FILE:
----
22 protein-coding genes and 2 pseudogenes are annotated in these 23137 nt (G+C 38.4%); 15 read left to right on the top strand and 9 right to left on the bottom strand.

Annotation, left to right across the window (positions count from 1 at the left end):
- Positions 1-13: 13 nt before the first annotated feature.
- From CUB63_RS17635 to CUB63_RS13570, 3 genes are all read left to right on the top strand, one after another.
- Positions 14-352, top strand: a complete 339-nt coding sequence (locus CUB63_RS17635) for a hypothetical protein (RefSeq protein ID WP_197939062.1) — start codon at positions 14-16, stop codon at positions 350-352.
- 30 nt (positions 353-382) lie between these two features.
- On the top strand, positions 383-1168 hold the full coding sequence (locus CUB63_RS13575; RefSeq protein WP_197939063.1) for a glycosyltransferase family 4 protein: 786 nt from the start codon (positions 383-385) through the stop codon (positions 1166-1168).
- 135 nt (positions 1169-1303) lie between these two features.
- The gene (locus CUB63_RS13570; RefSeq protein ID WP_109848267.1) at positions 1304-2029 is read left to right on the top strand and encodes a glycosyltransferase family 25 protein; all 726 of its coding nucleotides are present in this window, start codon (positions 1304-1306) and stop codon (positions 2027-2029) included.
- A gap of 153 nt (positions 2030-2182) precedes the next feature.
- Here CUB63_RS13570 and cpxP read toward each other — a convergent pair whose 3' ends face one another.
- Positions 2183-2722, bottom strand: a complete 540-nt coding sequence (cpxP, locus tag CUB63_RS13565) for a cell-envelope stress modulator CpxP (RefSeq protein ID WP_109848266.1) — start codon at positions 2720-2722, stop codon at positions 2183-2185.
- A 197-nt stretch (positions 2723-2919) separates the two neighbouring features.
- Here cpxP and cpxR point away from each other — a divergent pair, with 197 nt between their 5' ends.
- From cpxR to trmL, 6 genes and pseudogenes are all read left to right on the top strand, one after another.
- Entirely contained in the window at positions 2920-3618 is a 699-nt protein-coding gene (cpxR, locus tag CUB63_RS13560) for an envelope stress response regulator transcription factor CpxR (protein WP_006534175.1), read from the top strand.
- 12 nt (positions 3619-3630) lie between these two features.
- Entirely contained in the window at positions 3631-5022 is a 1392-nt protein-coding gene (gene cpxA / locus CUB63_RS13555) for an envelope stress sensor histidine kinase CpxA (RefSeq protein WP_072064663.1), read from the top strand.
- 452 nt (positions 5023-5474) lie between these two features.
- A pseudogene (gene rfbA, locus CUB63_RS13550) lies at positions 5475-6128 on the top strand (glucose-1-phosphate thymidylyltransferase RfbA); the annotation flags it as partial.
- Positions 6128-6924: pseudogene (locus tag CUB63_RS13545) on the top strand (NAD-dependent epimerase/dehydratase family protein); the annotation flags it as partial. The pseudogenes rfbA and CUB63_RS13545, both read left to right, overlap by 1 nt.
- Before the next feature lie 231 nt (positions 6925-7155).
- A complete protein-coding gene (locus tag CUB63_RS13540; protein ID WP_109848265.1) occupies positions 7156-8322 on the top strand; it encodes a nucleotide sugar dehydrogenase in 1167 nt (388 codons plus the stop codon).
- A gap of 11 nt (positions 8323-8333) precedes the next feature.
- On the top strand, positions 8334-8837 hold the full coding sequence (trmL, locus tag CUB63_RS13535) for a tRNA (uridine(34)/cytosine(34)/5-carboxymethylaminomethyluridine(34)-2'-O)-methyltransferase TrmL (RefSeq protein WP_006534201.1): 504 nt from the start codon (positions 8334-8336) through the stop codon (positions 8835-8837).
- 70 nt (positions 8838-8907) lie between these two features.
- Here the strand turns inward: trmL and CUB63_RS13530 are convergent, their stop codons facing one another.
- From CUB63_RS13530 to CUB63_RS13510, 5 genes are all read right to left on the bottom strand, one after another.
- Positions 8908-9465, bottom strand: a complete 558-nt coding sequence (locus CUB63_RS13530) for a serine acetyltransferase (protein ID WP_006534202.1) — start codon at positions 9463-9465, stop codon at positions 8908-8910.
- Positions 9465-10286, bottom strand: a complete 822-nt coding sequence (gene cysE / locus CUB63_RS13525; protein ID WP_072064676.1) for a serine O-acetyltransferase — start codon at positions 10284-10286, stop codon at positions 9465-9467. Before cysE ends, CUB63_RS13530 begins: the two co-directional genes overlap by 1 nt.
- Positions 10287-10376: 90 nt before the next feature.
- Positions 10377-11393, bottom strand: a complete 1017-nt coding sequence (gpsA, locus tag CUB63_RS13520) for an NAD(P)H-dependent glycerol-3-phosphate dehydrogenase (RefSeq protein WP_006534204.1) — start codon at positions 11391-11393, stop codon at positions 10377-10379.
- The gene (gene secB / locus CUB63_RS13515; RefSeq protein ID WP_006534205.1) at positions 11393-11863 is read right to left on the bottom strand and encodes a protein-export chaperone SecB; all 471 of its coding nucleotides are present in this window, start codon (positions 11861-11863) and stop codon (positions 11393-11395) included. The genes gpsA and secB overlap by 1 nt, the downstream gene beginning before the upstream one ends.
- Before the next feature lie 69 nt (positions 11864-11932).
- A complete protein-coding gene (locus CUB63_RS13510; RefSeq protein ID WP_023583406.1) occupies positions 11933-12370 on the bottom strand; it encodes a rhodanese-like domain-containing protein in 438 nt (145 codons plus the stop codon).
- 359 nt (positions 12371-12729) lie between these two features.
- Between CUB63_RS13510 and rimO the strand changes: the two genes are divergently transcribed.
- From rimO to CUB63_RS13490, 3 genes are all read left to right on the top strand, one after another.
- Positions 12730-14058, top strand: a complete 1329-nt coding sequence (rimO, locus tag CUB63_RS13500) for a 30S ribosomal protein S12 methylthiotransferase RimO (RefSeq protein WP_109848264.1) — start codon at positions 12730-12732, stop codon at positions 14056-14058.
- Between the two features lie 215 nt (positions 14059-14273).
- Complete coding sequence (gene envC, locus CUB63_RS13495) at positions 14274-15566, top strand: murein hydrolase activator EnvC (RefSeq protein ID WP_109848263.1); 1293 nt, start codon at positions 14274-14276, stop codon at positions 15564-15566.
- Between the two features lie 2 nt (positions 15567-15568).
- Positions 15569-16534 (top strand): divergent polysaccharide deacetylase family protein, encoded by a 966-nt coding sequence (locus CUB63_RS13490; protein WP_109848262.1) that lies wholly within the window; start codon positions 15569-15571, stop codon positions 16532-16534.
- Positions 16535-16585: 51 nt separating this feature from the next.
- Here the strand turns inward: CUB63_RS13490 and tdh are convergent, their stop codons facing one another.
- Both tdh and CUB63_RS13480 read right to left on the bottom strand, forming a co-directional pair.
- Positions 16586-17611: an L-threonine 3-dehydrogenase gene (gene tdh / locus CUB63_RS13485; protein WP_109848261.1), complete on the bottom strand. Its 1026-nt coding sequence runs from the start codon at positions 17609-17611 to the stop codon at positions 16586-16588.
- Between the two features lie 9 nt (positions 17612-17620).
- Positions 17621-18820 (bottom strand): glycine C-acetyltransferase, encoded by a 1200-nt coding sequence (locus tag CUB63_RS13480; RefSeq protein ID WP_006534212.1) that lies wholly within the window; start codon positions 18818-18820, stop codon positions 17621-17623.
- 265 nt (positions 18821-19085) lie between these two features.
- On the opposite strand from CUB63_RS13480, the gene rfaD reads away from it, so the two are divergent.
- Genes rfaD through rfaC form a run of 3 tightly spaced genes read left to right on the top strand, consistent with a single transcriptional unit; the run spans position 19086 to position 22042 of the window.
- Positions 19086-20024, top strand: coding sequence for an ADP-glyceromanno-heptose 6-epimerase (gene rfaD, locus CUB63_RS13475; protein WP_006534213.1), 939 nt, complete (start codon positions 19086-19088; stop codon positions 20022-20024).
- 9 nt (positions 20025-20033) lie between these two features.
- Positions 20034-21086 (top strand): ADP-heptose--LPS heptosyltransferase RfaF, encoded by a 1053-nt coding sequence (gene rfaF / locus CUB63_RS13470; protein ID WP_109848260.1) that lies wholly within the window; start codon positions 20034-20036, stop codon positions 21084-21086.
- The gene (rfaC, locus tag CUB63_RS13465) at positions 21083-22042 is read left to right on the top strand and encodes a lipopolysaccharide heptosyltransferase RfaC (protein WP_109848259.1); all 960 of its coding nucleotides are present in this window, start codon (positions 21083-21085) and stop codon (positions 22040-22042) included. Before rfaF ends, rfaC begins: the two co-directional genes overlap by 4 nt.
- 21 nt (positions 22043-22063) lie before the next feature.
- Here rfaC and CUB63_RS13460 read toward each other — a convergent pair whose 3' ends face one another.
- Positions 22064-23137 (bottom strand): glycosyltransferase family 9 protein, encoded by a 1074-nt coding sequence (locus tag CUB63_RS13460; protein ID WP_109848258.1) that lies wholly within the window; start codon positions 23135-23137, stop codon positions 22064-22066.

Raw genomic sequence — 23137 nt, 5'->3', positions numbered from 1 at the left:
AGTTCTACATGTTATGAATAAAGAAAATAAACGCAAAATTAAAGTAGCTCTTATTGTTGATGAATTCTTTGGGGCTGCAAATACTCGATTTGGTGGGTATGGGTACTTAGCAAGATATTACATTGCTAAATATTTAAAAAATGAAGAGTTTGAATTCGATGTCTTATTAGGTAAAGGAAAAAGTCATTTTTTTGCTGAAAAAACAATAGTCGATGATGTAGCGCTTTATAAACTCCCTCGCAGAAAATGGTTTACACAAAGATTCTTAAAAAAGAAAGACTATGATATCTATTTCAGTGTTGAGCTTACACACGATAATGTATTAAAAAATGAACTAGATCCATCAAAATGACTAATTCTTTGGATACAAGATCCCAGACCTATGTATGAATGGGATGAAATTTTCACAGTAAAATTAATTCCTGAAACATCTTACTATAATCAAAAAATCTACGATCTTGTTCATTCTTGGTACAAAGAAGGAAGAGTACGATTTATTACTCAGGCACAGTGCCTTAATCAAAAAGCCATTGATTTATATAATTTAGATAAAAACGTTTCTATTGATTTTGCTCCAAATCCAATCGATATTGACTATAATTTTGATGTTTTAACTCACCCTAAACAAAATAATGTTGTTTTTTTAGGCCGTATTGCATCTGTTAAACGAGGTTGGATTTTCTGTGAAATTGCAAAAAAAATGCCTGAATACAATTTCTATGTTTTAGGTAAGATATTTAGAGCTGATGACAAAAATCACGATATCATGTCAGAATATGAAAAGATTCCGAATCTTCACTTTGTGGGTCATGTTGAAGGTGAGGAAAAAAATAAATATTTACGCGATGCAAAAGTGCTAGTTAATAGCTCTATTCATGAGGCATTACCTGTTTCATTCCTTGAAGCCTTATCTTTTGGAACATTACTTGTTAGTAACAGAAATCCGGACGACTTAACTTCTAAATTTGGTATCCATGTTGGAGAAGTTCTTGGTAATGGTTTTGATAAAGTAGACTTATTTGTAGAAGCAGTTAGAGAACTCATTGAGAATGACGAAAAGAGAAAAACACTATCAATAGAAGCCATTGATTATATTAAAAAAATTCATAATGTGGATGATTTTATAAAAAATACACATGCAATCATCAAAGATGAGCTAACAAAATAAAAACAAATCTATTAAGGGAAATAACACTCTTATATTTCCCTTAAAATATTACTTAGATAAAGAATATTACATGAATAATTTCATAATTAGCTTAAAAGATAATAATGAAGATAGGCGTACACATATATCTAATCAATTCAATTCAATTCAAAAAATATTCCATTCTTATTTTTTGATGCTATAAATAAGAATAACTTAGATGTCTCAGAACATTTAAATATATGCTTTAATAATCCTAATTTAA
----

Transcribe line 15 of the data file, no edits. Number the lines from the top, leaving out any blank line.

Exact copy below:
- From cpxR to trmL, 6 genes and pseudogenes are all read left to right on the top strand, one after another.